RTE has learned that the former assistant city and county manager in Dublin, George Redmond, has received a tax assessment from the Criminal Assets Bureau for over half a million pounds. It is estimated that with interest and penalties, the final liability could be in the region of £2 million. It was also reported recently that CAB had set up a special unit to investigate various allegations of corruption in the planning process as well as possible breaches of the tax laws, and its expected that a number of builders will be interviewed in the coming weeks.

The Criminal Assets Bureau, headed by Chief Superintendent Fachtna Murphy, has been investigating accounts held by Mr Redmond since earlier this year. In a raid on his house in the Castleknock area of Dublin last February, CAB detectives seized a large quantity of documents, many of which referred to accounts in banks and building societies. Since then, they have tracked down and analysed up to 20 accounts and they believe that more than a million pounds went through them in the past 20 years. This includes £300,000 in cash and bank drafts Mr. Redmond was found to be carrying when CAB detectives arrested him at Dublin airport last February on his return from the Isle of man. As a result, it is understood that the bureau served a tax assessment on Mr Redmond at the end of last week, for well over half a million pounds. With interest and penalties, tax experts estimate that the final liability could be as much as £2 million.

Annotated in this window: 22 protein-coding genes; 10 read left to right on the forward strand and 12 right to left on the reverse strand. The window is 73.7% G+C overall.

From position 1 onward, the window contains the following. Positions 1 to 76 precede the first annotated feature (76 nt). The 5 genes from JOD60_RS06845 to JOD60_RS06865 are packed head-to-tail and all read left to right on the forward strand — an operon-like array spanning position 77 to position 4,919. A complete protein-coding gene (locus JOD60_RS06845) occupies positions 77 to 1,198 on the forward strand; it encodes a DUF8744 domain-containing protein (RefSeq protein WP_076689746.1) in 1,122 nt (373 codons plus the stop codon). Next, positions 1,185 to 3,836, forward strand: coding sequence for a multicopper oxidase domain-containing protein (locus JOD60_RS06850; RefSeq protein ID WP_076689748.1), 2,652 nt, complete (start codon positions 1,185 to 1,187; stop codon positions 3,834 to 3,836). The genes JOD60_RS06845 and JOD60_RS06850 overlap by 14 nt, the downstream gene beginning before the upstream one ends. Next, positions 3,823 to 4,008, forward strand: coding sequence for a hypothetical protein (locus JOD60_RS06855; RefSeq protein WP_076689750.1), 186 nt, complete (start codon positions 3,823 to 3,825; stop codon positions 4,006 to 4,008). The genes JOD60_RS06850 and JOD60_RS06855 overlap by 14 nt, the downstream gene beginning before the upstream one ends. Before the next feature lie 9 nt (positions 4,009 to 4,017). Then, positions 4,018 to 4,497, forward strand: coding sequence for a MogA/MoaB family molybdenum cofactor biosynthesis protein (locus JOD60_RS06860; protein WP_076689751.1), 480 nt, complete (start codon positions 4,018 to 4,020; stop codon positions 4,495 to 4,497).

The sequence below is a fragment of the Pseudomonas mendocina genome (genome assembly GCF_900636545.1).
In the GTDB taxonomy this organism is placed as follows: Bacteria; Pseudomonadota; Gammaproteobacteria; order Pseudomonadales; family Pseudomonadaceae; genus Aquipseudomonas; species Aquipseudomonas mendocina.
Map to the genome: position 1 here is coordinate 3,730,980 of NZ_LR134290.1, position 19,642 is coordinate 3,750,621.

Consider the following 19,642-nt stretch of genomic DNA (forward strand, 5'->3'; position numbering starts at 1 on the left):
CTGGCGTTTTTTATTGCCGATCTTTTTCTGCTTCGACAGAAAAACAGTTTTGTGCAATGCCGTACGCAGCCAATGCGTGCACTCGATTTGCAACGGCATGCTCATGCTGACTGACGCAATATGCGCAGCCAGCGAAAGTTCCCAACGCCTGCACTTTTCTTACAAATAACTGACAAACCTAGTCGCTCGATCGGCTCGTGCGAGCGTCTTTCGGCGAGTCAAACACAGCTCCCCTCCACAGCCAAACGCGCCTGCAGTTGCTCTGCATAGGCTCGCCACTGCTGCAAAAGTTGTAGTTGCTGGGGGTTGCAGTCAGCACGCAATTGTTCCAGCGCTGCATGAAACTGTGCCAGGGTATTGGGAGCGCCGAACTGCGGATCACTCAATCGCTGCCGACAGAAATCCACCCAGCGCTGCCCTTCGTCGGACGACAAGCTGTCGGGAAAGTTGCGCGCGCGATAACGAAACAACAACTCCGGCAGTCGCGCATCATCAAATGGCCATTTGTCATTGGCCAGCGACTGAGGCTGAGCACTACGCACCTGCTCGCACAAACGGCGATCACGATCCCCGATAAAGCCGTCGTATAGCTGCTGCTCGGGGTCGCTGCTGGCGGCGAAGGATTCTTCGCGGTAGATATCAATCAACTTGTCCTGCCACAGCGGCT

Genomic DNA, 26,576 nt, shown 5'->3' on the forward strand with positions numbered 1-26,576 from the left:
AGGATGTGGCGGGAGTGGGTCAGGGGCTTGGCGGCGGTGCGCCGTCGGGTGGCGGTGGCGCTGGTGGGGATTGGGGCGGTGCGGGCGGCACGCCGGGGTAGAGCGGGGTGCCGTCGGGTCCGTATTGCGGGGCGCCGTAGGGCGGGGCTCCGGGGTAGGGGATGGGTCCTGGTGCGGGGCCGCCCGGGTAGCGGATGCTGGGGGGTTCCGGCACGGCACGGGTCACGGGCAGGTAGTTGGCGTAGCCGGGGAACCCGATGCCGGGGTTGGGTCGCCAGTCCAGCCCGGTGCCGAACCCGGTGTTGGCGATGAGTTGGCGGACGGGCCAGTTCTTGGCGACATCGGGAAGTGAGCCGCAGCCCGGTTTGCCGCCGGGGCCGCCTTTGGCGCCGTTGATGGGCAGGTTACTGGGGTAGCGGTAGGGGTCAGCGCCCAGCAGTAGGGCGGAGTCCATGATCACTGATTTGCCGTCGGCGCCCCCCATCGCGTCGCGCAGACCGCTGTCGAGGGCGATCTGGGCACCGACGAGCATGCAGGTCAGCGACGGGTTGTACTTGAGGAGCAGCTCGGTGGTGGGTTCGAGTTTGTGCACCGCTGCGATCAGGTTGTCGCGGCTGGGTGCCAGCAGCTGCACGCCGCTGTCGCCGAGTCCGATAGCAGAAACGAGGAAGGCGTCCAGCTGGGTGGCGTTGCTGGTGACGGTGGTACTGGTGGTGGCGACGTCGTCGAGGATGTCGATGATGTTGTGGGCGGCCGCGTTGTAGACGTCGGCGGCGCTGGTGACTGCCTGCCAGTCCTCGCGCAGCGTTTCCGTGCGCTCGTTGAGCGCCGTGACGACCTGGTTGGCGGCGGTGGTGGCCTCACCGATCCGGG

Following his arrest at Dublin airport, Mr. Redmond was detained at Harcourt Terrace Garda Station for 12 hours for questioning, and since then has voluntarily gone to the CAB offices on several occasions to be interviewed. He is expected to be a key witnessed in the Flood Tribunal, which is inquiring into allegations of corruption in the planning process. However, the CAB has refused to comply with an order by tribunal chairman, Mr Justice Flood to hand over the documents seized at Mr Redmond's house. After consulting with the Garda Commissioner, Pat Byrne, and Director of Public Prosecutions, Mr Eamonn Barnes, Fachtna Murphy told the tribunal he believed it would not be appropriate to release the material. It would, he claimed, almost inevitably prejudice the bureau's investigations. Mr Justice Flood responded by saying he would make an interim report on the matter to the Oireachtas. In the meantime, it has summoned Chief Supt. Murphy to attend the tribunal again tomorrow morning. However, its believed that in the High Court tomorrow, counsel for the CAB will seek a judicial review of the decision by Mr Justice Flood not to grant the CAB privilege in the matter.